You may or may not notice a deviated septum in your own nose. Milder deviations occur naturally in most people as a result of having their faces squished against the vaginal wall of their mothers during labor and delivery. The septum does not fully readjust to a straight position after birth either, leaving those with a deviation to live with it for the rest of their lives.
It is estimated that somewhere between 70 and 80 percent of the population has a congenital deviated septum, i.e., they were born with it. Another 10 to 20 percent acquire a deviated septum as a result of a sports injury or having their noses broken during fistfights or domestic violence cases. If you have had a deviated septum most of your life, you may not have noticed it and have learned to live with the weird way you breathe.
However, if you are concerned with your ability to breathe, you have trouble breathing or have several sinus infections every year, and/or you just don’t like how your deviation makes your nose look, you can fix it. A common question asked by plastic surgery patients is, “Can a rhinoplasty fix this problem with my nose?” The short and long answers to this problem follow.
Minor Deviations See the Best Results
Minor deviations, such as those that are not noticeable at all until you lay down and someone is looking up at your nose to those that are barely noticeable from the front or side view of your face, have the best surgical results. These deviations usually do not involve bone and therefore the surgeon only has to carefully cut and reshape the septum and soft cartilage at the end of your nose. This usually only requires a septoplasty to correct the mild deviations of the septum and move/shape some of the soft tissue or cartilage connected to the septum.
Moderate to Severe Deviations Require More Work
Moderate to severe deviations require a little more work. The best plastic surgeons can do a great job via septorhinoplasty. A septorhinoplasty not only fixes the septum but also reshapes the nose entirely so that it looks like a very different nose than the one you had. People with broken nose bones or nose bones that were off-center when they were born would benefit more from this more intensive corrective surgery than from a septoplasty.
For patients who have misshapen noses as the result of birth canal trauma or from broken nose bones later in life have the most extensive rhinoplasty surgeries. For these patients, the bones have to be carefully tapped and broken all over again, have bits of bone removed or grafted onto the existing bone, and held in place with surgical packing and bandages. These are also the longest surgeries with the longest recovery times, but when the surgeries are successful the noses come out looking perfect.
In cases where a septorhinoplasty is used to correct a deviated septum and a severely crooked nose or nose deformity, it might require more than one surgery. That is because the nose is part of the head and face, which is very vascular and tends to swell quickly during and after surgery. A second or third surgery may also be needed if the initial surgery doesn’t meet total patient satisfaction with the results. However, you should be careful about having too many surgeries on your nose so that you aren’t left with an inability to breathe at all or a nose that just doesn’t look right on your face.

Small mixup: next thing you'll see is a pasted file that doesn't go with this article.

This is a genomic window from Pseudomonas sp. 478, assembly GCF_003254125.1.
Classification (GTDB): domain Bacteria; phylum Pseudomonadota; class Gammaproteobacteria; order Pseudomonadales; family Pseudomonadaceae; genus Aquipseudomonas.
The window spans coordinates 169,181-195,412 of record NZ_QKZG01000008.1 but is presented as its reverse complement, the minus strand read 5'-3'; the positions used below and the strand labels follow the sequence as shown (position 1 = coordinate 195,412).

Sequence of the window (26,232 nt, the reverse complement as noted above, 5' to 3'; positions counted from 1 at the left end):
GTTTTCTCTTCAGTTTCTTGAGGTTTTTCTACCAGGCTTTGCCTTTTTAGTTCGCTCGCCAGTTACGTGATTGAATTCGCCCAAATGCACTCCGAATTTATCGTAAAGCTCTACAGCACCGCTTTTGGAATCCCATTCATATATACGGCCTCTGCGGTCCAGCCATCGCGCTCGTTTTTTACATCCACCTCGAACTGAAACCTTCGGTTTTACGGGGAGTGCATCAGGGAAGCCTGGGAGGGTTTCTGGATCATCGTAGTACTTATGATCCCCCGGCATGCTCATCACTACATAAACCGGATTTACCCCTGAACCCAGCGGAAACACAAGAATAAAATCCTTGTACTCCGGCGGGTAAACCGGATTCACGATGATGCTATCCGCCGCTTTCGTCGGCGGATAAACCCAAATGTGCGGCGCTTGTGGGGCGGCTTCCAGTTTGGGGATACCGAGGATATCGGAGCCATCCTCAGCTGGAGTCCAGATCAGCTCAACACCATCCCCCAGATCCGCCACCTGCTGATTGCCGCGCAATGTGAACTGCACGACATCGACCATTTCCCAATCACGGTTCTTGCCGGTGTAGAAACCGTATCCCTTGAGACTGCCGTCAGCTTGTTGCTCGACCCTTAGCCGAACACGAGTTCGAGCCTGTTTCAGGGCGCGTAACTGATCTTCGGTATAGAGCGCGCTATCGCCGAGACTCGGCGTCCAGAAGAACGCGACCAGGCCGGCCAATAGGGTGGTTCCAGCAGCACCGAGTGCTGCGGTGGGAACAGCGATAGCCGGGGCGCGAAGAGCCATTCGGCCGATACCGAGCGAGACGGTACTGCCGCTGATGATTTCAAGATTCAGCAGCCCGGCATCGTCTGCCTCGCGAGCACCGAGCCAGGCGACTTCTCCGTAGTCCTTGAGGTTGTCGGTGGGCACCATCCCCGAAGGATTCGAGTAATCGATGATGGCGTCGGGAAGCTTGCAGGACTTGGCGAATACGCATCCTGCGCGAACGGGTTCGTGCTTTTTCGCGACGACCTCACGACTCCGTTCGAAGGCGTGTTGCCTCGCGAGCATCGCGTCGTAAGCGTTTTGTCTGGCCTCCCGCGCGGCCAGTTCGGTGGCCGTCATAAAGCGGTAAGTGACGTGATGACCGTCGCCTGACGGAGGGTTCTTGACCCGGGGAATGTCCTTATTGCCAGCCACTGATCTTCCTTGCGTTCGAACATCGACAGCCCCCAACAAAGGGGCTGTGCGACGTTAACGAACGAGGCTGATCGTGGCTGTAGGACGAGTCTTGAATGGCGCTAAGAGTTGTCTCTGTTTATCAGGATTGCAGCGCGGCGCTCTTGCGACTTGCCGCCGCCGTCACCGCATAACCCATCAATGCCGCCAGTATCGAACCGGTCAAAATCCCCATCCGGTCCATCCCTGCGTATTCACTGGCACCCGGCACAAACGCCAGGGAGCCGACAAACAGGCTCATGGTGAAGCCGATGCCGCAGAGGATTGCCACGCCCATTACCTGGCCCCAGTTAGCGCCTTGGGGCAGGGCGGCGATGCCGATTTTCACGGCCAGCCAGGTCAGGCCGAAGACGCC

Are There Any Septum and Cartilage Deformities a Rhinoplasty Can’t Fix?
There are always risks with this type of plastic and corrective surgery, but it’s not so much the risks you have to worry about. In almost every case where a deviated septum is involved and a patient wants a rhinoplasty for corrective and cosmetic purposes, the surgery is a straightforward one. The details and approach to your specific surgery are personalized because your nose is different from everyone else’s.
With that, you might be worried that there are some deformities this type of surgery can’t correct. It is extremely rare, but you might have an open nasal-orbital spot that causes the brain or brain fluid to seep out your nose. A rhinoplasty or septorhinoplasty can’t fix this as it needs more intensive surgery to prevent the continued problem at hand.
You may also have excessive polyps in your nose or sinuses that do not leave enough actual nasal tissue to complete a surgery once the polyps are removed. The surgeon then has to decide how to complete the surgery or work with what he/she has. Finally, any sort of sinus, nasal, or brain cancer discovered while working on your septum and nose may dictate what the surgeon does next. He/she may just bring you out of surgery to discuss what was discovered and what you can choose to do from here. These are very rare situations, however, so you shouldn’t worry too much about it unless an ENT (ear, nose, and throat specialist) has told you that you have several anomalies in your nose.
The Short Answer to the Deviated Septum and Rhinoplasty Question
Ultimately, yes, a rhinoplasty that includes a septoplasty procedure can fix a deviated septum. If you don’t need or want cosmetic correction for the rest of your nose, then rhinoplasty isn’t really for you. All you need then is a septoplasty.
You should discuss with your plastic surgeon at The Rhinoplasty Center which of these procedures is for you. Consultations are typically free, and an exam of your nose, septum, and nasal bones is required to assess your need for surgery and how you can benefit from this particular surgery. There are certainly multiple benefits to straightening your septum and centering your nose on your face, but you should find out how it can best benefit you personally.